The Eye on Annapolis Podcast

The Eye on Annapolis Podcast returns with a look back at a busy weekend in the House of Delegates.

Alex and I discuss the latest on the gun control and transportation bills and whether lawmakers will be able to resolve the major sticking points in the bills in the General Assembly’s final two weeks.

We also examine the prospects of tax increment financing (better known as TIFs) and reveal the man behind the medical marijuana bill.

Enjoy.

Franchot looking for a Ravens-Redskins Super Bowl

Maryland Comptroller Peter Franchot, who has made his opening statements at bimonthly Board of Public Works meetings can’t-miss political theater for at least the last year, returned to a favorite topic Wednesday morning: handicapping Maryland professional sports.

“I’m making plans for an I-95 Super Bowl between the Redskins and the Ravens,” said Franchot, who in March predicted the Washington Nationals would make the World Series while offering more tepid support for the Baltimore Orioles.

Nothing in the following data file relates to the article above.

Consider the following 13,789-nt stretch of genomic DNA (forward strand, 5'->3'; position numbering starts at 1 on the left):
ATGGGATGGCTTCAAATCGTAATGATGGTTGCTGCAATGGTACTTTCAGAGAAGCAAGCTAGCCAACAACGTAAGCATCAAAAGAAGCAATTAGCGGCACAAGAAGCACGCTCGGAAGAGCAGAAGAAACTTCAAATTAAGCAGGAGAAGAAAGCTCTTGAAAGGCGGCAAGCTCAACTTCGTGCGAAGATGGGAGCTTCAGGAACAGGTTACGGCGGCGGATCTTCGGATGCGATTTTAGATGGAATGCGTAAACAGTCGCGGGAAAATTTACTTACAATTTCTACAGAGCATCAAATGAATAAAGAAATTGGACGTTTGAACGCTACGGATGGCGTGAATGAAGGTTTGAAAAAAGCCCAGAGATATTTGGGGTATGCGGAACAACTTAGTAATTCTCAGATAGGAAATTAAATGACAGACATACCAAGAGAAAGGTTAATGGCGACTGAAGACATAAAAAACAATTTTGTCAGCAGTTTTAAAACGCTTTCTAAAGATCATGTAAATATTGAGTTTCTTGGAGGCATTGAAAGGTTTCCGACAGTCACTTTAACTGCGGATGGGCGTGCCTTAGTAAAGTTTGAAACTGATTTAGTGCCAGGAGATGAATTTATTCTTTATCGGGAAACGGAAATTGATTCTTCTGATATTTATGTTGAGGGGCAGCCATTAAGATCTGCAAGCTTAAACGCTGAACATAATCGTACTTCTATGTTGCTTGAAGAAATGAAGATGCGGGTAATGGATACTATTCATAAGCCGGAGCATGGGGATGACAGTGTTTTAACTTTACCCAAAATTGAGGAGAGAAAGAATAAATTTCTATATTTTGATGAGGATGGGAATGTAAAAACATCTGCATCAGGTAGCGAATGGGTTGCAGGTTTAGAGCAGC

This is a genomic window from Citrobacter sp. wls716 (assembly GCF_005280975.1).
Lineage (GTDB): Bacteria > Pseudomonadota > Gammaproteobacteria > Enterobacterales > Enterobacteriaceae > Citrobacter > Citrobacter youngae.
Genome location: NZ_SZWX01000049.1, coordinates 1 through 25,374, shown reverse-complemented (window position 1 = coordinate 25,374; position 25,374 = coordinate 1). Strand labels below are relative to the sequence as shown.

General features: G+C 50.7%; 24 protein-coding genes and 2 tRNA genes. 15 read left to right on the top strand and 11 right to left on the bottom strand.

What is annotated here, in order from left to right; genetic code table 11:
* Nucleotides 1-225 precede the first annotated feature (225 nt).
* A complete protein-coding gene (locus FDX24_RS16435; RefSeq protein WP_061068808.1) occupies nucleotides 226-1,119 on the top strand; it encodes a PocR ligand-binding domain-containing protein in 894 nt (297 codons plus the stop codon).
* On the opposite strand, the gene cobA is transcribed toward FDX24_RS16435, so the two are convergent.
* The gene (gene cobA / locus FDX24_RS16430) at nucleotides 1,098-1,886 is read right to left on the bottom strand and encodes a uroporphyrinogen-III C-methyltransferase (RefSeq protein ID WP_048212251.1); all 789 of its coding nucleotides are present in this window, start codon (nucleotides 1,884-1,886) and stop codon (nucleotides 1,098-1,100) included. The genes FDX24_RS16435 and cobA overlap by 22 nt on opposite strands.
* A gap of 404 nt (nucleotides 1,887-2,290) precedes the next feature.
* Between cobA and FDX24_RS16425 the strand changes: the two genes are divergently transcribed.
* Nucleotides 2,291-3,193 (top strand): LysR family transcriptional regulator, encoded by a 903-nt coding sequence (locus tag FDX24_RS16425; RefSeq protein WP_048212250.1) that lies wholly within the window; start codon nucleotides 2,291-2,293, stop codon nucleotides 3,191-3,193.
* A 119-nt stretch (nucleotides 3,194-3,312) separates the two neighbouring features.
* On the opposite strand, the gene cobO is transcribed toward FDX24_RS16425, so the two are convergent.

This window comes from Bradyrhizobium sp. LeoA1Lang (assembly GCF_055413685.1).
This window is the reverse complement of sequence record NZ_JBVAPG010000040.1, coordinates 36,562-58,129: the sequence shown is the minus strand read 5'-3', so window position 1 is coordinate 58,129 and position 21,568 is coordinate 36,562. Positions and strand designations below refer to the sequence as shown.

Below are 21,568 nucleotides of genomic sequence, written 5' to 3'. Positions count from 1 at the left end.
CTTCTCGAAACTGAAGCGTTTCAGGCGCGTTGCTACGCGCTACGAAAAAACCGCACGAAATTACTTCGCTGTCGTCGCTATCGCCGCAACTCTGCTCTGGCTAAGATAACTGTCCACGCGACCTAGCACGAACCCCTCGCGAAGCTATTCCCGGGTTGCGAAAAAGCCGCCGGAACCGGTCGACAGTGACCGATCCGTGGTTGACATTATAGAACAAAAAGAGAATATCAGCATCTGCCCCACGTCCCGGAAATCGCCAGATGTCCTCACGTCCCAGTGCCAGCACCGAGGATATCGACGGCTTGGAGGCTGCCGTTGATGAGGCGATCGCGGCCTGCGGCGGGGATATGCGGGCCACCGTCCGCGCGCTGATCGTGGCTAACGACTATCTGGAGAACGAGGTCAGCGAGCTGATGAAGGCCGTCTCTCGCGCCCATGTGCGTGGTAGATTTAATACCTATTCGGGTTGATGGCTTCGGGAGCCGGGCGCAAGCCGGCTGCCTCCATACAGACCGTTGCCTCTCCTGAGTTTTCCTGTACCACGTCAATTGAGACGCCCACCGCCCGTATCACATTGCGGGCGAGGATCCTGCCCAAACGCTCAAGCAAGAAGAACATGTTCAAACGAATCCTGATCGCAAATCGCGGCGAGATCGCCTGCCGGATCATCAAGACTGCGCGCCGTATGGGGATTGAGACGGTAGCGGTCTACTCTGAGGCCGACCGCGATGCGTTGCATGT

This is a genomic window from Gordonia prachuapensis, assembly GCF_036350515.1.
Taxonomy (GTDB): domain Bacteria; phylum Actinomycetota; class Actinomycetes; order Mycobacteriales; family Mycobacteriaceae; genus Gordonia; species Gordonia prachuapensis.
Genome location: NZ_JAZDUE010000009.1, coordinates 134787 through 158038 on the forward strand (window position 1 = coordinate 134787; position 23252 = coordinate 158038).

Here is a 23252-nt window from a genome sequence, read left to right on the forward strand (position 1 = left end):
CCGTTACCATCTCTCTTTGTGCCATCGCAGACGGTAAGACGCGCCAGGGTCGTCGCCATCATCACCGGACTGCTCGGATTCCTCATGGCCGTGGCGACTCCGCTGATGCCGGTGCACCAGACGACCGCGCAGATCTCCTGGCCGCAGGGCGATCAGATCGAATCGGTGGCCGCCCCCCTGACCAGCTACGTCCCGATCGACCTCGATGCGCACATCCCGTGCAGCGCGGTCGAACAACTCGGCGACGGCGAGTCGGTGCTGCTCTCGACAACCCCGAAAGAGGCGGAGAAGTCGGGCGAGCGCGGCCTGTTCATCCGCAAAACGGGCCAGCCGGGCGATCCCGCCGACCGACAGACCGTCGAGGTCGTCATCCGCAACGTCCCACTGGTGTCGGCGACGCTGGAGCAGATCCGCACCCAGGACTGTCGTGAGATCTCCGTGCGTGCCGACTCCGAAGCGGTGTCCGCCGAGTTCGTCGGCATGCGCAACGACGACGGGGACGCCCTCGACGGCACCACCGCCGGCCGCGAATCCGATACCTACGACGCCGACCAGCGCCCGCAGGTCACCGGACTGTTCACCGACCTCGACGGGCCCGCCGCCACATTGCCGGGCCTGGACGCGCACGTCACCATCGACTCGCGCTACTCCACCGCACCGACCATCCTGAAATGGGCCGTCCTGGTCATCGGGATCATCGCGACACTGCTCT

He reminded those in attendance Wednesday of his Major League Baseball predictions but admitted he did not foresee both of Maryland’s National Football League teams making the playoffs. (The Washington Redskins play their home games at FedEx Field in Landover.)

The first round of the NFL playoffs begins this weekend. The Ravens will host the Indianapolis Colts on Sunday at 1 p.m., while the Redskins will host the Seattle Seahawks at 4:30 p.m. The teams would have to win Sunday and then twice more to meet in the Super Bowl in New Orleans on Feb. 3.

It’s unclear whether Franchot’s endorsement is a good sign for fans of the Ravens and Redskins. Both the Orioles and the Nationals made the playoffs after years of ineffectiveness, but neither advanced past the second round.

What is clear is that having two teams in the NFL playoffs is good for the state coffers, Franchot said, because the teams’ success has put consumers in high spirits.

“Trust me, I can see it in the sales tax revenue,” he said. “People feel better.”